It is possible to create a convenience initializer for left, right, top, bottom with defaults of 0 for each (which are missing from the standard initializer) by choosing a different argument order than the standard initializer:

import UIKit

```
```extension UIEdgeInsets {

public init(left: CGFloat = 0, right: CGFloat = 0, top: CGFloat = 0, bottom: CGFloat = 0) {

self.init(top: top, left: left, bottom: bottom, right: right)

}

public init(horizontal: CGFloat = 0, vertical: CGFloat = 0) {

self.init(top: vertical, left: horizontal, bottom: vertical, right: horizontal)

}

public init(all: CGFloat) {

self.init(top: all, left: all, bottom: all, right: all)

}

}

let insets1 = UIEdgeInsets(horizontal: 5)

print(insets1)

`let insets2 = UIEdgeInsets(left: 3)`

print(insets2)

Cheers,

Thorsten

I also kind of like the convenience properties for `UIEdgeInsets.vertical`

. It looks like a neat trick.

But then again, I’d rather have a convenience initializer for these to ensure boundaries are upheld properly; you can set one of the vertical properties and then overwrite with the `vertical`

property or vice versa, and the order will matter. As the saying goes, as long as it’s allowed to write `= [\.top: 12, .\vertical: 5]`

, someone will write exactly that, and it will probably be future you. š

With `init(vertical: CGFloat = 0, horizontal: CGFloat = 0)`

, there’s less room for confusion and accidental error. In the end, one of Swift’s superpowers is how little code you need to write to express intent.

Cheers,

Christian

I find the keypath plus ~= interesting (I rarely use that operator or keypaths) but I don’t get why use a keypath when you can do:

let filtered2NoKp = values2.filter({ $0.numnum ~= .thatOneInterestingValue })

Would the keypath approach be more useful for more deeply nested structs/enum?

Cheers,

Christian

Of course it doesn’t works for the second half of day 3.

This is the code in swift for Playground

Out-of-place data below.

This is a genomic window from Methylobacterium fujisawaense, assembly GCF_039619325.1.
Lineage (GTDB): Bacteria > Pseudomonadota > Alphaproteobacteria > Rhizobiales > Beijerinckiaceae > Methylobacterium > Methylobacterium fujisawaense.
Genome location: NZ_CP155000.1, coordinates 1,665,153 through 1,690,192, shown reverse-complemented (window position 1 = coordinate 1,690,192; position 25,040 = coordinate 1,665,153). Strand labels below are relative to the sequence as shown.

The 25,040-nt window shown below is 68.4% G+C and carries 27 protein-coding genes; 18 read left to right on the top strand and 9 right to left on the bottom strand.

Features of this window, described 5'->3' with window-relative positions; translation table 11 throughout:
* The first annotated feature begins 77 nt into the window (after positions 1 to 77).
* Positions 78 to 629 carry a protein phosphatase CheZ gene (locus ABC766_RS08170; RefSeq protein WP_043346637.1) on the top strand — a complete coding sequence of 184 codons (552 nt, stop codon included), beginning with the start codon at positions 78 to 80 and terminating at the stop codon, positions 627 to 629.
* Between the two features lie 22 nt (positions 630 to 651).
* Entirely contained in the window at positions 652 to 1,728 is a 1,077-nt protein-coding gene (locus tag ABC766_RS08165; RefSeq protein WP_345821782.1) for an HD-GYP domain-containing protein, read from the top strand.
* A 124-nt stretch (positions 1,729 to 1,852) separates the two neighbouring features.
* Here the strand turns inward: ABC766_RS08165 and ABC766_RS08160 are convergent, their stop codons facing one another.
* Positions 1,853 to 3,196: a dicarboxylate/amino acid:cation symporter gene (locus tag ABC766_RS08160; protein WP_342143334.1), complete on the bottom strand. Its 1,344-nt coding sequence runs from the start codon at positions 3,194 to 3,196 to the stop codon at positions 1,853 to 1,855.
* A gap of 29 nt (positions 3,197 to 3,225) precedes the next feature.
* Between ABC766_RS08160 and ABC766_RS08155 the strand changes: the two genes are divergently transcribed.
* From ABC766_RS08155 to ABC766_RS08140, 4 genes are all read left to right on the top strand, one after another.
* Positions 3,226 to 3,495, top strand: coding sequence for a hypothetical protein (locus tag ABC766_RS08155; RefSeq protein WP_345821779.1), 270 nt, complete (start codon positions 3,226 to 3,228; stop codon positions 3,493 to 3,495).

```
```func compute1(_ value:Int) {

let c = (Int(sqrt(Double(value - 1))) + 1) / 2

let start = (c * 2 - 1) * (c * 2 - 1) + 1

let offset = (value - start) % (c * 2)

let result = c + abs(offset + 1 - c)

print("\(value) -> \(result)")

}

`compute1(12)`

compute1(23)

compute1(1024)

I see numbers like circles (or squares) around the 1. c is the circle number.

circle 1 contains numbers from 2 to 9, circle 2, numbers from 10 to 25, etc…

if x is the initial value, its circle can be known with c = Int( (Int(srqt(x-1)) + 1) / 2 )

then the first number in the circle is start = (2c-1)^2 + 1

the count of numbers in a circle is 8c,

the offset of the value from the begin of the circle = value – start

By symmetry, you can limite the calcul to the first quarter of the circle. To do that, I get the modulo 2c of the offset.

To move from the center to the circle, you must first move c steps (to left, right top or bottom) than a number of step depending of the offset of the position of the value from the center of the quarter of the circle. these steps can be get with abs(offset + 1 – c)

Thank you for posting about this. I wouldn’t have heard about it otherwise.

]]>`...`

to make it look pretty?Seems like each line got wrapped in … š ]]>

-- Possible steps (Up, Down, Left, Right)

data Step = U | D | L | R deriving (Eq, Show)
-- Steps to build the spiral starting from center

spiral :: [Step]

spiral = concat $ zipWith replicate spiralStepCounts (cycle [R, U, L, D])

where

spiralStepCounts = dup [1..]

dup (x:xs) = x:x:dup xs

-- Coordinates of the spiral

coords :: [Step] -> [(Int, Int)]

coords = scanl coord (0, 0)

where

coord (x, y) step = case step of

R -> (x + 1, y)

L -> (x - 1, y)

U -> (x, y + 1)

D -> (x, y - 1)

-- Part 1

-- Number of steps needed to reach position n

spiralDistance n = numSteps $ coords spiral !! (n - 1)

where

numSteps (x, y) = abs x + abs y

resultDay3Part1 = spiralDistance 265149

-- Part 2

type Storage = Map (Int, Int) Int

storage = scanl store initial (tail $ coords spiral)

where

initial = Map.insert (0, 0) 1 Map.empty

store s pos = Map.insert pos (value s pos) s

value s pos = sum $ mapMaybe (\d -> Map.lookup (offset pos d) s) neighbors

offset (dx, dy) (x, y) = (x + dx, y + dy)

neighbors = [(dx, dy) | dx <- [-1, 0, 1], dy <- [-1, 0, 1]]

storageValues = map maximum storage

`resultDay3Part2 = head $ dropWhile (<= 265149) storageValues`